The Pure Land is described in the Limitless Life Sutra as a land of beauty that surpasses all other realms. More importantly for the Pure Land practitioner, once one has been "born" into this land (birth occurs painlessly through lotus flowers), one will never again be reborn. In the Pure Land one will be personally instructed by Amitabha Buddha and numerous Bodhisattvas until one reaches full and complete enlightenment. In effect, being born into the Pure Land is akin to achieving enlightenment, through escaping samsara, the Buddhist concept of "the wheel of birth and death."

Pure Land Practice

Practitioners believe that chanting Amitābha Buddha's name, or the nianfo, during their current life allows them, at this life's end, to be received with their karma by Amitābha Buddha. The simplicity of this form of veneration has contributed greatly to its popularity throughout East Asia. This practice is called nembutsu in Japanese, or Buddha recitation, or "Being Mindful of the Buddha." An alternate practise found in Pure Land Buddhism is meditation or contemplation of Amitābha or his Pure Land. The basis for this is found in the Contemplation Sutra, where The Buddha describes to Queen Vaidehi what Amitābha looks like and how to meditate upon him. Visualization practises for Amitābha are more popular among esoteric Buddhist sects, such as Japanese Shingon Buddhism, while the nianfo is more popular among lay followers. Some have claimed there is evidence of dying people going to the pure land, such as: Knowing the time of death - some prepare by bathing and chanting the nianfo. The "three saints in the west" (Amitābha Buddha and the two bodhisattvas, Avalokiteśvara on his right and Mahāsthāmaprāpta on his left), appear and welcome the dying person. Visions of other buddhas or bodhisttvas are disregarded as they may be bad spirits disguising themselves, attempting to stop the person from entering the Pure Land. Leave sariras after cremation. Relatives or friends may dream of the dying person. The last part of the body to become cold is the top of the head (fontanel). In Buddhist teaching, souls who enter the Pure Land leave the body through the fontanel at the top of the skull. Hence, this part of the body stays warmer longer than the rest of the body. The Ba shi gui ju bu zhu, reads: "to birth in saints the last body temperature in top of head, to deva in eyes, to human in heart, to hungry ghosts in belly, to animals in knee cap, to the hells-realm in sole of feet." The dying person may demonstrate some, but not necessarily all, of these evidences. For example, their facial expression may be happy, but they may not demonstrate other signs, such as sarira and dreams.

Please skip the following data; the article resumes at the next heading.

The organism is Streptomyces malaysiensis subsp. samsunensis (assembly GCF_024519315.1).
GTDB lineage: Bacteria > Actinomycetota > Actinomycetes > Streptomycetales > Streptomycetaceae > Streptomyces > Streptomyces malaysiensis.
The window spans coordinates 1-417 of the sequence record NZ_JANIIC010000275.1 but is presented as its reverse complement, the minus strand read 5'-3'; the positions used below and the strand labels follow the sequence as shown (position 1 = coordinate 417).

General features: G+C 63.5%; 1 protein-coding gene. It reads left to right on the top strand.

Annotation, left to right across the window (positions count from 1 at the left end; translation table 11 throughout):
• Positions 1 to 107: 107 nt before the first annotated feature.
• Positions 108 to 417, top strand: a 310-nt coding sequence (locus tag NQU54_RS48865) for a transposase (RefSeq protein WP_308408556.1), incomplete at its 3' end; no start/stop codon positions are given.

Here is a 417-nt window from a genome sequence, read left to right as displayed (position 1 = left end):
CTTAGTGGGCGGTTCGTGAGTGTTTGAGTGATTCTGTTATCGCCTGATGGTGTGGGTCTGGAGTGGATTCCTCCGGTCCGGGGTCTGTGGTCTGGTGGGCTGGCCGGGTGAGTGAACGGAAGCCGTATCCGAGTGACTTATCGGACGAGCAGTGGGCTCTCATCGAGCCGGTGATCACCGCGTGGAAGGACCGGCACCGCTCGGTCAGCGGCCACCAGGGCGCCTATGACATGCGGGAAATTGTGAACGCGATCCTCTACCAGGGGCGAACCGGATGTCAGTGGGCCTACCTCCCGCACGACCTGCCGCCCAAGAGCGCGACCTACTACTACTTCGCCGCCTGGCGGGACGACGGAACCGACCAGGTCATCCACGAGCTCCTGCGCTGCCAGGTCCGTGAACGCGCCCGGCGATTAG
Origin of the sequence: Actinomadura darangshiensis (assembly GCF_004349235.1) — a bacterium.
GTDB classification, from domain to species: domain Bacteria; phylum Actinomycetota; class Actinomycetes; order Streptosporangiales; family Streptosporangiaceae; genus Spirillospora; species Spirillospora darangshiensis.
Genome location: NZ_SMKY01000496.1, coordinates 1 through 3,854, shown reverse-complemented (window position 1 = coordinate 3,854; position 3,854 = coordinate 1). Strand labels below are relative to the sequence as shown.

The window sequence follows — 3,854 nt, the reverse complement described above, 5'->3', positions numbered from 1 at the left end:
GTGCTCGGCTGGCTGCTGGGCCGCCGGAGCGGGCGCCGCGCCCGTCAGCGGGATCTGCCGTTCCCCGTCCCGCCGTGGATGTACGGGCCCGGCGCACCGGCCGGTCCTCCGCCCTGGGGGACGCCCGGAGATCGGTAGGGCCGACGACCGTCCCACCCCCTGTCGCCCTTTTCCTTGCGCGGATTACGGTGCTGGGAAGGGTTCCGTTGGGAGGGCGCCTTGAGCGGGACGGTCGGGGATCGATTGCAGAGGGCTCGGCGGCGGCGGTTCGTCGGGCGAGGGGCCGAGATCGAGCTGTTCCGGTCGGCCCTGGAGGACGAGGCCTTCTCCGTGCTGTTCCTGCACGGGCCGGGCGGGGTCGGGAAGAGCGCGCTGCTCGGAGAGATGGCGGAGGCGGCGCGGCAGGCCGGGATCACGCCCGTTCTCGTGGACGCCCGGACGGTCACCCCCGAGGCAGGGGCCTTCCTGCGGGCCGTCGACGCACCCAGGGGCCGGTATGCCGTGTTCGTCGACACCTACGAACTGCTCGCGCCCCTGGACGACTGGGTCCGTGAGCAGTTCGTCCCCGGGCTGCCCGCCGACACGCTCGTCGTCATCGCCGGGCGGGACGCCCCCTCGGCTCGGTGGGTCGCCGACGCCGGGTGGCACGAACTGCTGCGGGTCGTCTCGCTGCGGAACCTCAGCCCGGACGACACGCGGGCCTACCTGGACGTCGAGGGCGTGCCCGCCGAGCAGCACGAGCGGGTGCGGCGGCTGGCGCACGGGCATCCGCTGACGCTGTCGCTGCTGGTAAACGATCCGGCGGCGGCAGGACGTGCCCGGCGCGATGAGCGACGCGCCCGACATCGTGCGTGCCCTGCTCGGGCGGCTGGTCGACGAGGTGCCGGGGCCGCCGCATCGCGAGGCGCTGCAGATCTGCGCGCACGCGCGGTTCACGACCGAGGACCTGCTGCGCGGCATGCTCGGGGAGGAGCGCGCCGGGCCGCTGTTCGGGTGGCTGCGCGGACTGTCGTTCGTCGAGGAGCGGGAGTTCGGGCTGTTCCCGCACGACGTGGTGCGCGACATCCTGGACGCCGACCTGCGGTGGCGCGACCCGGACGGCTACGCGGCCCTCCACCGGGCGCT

Eastern Pure Land

In esoteric Vajrayāna Buddhism, Amitābha's Western Pure Land (Sukhāvatī) is the counterpart to Akṣobhya's Eastern Pure Land, or Abhirati. While especially recognized by the Japanese Shingon sect, Eastern Pure Land Buddhism is less popular than Western Pure Land Buddhism.

Магазин
Магазин
Фото Там Куи
Фото Там Куи
Наверх